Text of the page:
In a seemingly empty part of space, the Enterprise is suddenly held hostage by a giant hand. Held at its mercy, nothing seems to break Kirk’s team free from this oddly-shaped force field. They are soon introduced to their captor, a god-like being called Apollo, who exerts complete control over the ship and crew. In a story reminiscent of “The Squire of Gothos”, the powerful alien claims to be a god significant in Earth’s history, and he demands worship.
When piecing together the mystery of this individual, Kirk posits that he could in fact be the real Apollo. This speculation introduces an interesting concept concerning the source of certain religious beliefs, or the existence of true gods of a sort. Many historical mysteries, such as the pyramids of Egypt or advanced knowledge of ancient civilizations, are thought to have an extra-terrestrial origin by at least a few eccentric theorists. In the same vein, the episode is positing that this alien was Apollo, who appeared on Earth during the Greek era and acted as their god. Where the ancient Greeks worshiped and adored Apollo, these modern humans are less impressed.
The story focuses on humanity’s current relationship with the old god, which is portrayed as literal relationship. Apollo’s last remaining fan girl, Lieutenant Palamas, is an expert in ancient cultures. She is as fascinated with this new discovery as he is enamored with her. Apollo promises Palamas the universe, godhood, and everything… delighted that he now has the adoration of a new worshiper. However, Palamas is a Starfleet officer first, and she remains steadfast in her duty. She is instructed by Captain Kirk to spurn Apollo, thereby weakening him enough for the Enterprise to break free.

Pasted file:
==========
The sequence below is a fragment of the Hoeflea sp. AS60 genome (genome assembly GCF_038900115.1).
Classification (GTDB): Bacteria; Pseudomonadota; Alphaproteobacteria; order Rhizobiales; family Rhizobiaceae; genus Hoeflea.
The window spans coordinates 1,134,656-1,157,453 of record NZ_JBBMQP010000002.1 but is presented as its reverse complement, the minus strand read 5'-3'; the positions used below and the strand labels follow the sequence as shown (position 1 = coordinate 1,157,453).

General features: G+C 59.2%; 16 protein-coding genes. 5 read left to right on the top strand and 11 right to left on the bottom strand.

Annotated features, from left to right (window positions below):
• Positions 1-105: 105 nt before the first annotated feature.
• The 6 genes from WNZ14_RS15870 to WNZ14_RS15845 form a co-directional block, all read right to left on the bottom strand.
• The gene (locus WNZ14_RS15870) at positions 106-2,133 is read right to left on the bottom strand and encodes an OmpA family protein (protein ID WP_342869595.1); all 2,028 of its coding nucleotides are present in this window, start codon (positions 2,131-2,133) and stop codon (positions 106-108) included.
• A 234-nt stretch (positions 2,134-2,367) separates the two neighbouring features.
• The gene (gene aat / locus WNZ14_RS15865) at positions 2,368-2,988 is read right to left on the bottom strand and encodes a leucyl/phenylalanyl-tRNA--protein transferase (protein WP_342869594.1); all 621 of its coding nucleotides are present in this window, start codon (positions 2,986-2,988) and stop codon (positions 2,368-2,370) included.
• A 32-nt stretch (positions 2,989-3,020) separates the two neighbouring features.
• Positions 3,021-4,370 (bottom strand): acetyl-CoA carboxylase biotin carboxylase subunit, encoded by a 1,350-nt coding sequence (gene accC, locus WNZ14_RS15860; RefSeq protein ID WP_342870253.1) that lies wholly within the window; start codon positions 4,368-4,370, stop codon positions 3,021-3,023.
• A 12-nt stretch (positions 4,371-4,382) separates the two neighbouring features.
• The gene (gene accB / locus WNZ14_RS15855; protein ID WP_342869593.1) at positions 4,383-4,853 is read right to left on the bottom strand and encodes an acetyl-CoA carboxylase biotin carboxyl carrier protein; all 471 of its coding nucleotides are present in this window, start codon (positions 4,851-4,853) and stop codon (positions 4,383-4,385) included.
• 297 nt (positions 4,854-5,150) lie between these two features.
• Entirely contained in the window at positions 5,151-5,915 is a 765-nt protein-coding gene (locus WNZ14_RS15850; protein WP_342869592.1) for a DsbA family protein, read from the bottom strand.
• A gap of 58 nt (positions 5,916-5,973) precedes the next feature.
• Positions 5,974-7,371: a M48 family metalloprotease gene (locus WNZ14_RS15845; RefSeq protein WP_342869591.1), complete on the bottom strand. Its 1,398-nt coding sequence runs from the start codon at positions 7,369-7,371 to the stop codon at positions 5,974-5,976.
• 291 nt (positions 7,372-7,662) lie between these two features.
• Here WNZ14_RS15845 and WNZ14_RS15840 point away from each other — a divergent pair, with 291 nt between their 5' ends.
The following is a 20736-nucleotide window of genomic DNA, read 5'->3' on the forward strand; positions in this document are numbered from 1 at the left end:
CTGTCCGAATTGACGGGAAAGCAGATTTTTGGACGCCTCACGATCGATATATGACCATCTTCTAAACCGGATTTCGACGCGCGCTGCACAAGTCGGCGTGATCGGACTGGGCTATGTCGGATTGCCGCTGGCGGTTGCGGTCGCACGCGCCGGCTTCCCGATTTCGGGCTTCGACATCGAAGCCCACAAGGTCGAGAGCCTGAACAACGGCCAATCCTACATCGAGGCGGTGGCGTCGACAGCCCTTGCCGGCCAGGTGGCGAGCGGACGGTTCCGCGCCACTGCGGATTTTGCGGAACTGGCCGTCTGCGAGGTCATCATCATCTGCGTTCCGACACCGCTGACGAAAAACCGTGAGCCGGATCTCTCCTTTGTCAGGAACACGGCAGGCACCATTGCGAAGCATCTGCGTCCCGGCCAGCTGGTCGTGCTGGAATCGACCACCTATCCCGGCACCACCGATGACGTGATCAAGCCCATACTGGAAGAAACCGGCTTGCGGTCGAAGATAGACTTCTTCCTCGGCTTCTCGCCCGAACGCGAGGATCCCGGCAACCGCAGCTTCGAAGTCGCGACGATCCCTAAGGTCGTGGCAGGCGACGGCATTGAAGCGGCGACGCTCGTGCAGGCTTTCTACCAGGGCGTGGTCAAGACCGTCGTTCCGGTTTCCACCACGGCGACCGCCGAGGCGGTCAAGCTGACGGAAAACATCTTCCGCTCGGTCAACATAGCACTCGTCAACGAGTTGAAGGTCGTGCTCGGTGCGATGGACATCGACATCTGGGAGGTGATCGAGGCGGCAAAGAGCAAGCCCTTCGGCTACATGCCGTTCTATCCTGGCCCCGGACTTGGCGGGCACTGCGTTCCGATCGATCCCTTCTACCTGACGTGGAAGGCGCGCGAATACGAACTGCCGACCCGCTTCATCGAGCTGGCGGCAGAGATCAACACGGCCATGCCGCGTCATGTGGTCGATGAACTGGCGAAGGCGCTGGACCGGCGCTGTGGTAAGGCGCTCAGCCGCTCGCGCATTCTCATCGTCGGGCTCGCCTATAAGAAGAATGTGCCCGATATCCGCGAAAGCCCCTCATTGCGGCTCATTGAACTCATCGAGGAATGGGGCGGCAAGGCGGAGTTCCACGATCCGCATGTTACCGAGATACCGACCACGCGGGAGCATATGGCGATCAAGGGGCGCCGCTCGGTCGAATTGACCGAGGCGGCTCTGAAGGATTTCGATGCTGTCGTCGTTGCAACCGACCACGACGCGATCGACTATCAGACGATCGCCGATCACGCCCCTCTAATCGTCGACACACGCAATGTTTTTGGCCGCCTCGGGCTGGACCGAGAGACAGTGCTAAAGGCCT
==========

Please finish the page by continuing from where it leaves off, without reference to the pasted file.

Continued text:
Although simplistic in its plot, the episode considers some interesting aspects about faith and belief. Is religion meant to be larger than life, endeavoring to make the individual feel small and insignificant? Or, is it personal, to allow us to feel loved? Lieutenant Palamas was able to enjoy a personal relationship with a god, although he seemed more like an ordinary man when he was engaging with her at this level. Perhaps Greek and Roman gods were more personal and anthropomorphic by design to represent the values of these particular cultures. Just as the ancient Greeks held family, relationships, and children in high regard, the behavior of their gods might reflect this (Hall, 2015). It is interesting when Kirk says, “We don’t need gods, we’re happy with the one,” as if to say the old gods of liberation were rejected for just one god of piety.
In the end, rejection of the god meant rejecting a relationship, just as society had to reject old ideals to be able to embrace new ones. The destruction of the temple using the ship’s phasers symbolized overcoming these old gods with the power of science. Apollo’s temple crumbled, and there was not a worshiper left to visit it. He commended himself to the abyss, proclaiming that the other gods were right about humanity… it didn’t need him anymore. Did the Enterprise crew care that he was the last of his kind? Did they consider him to be a discovery of vast cultural significance? Or, that such power could have had many applications? As gods fade in and out of our cultural consciousness, who among us has the concern to mourn them?
Hall, E. (2015). Introducing the ancient Greeks. Random House.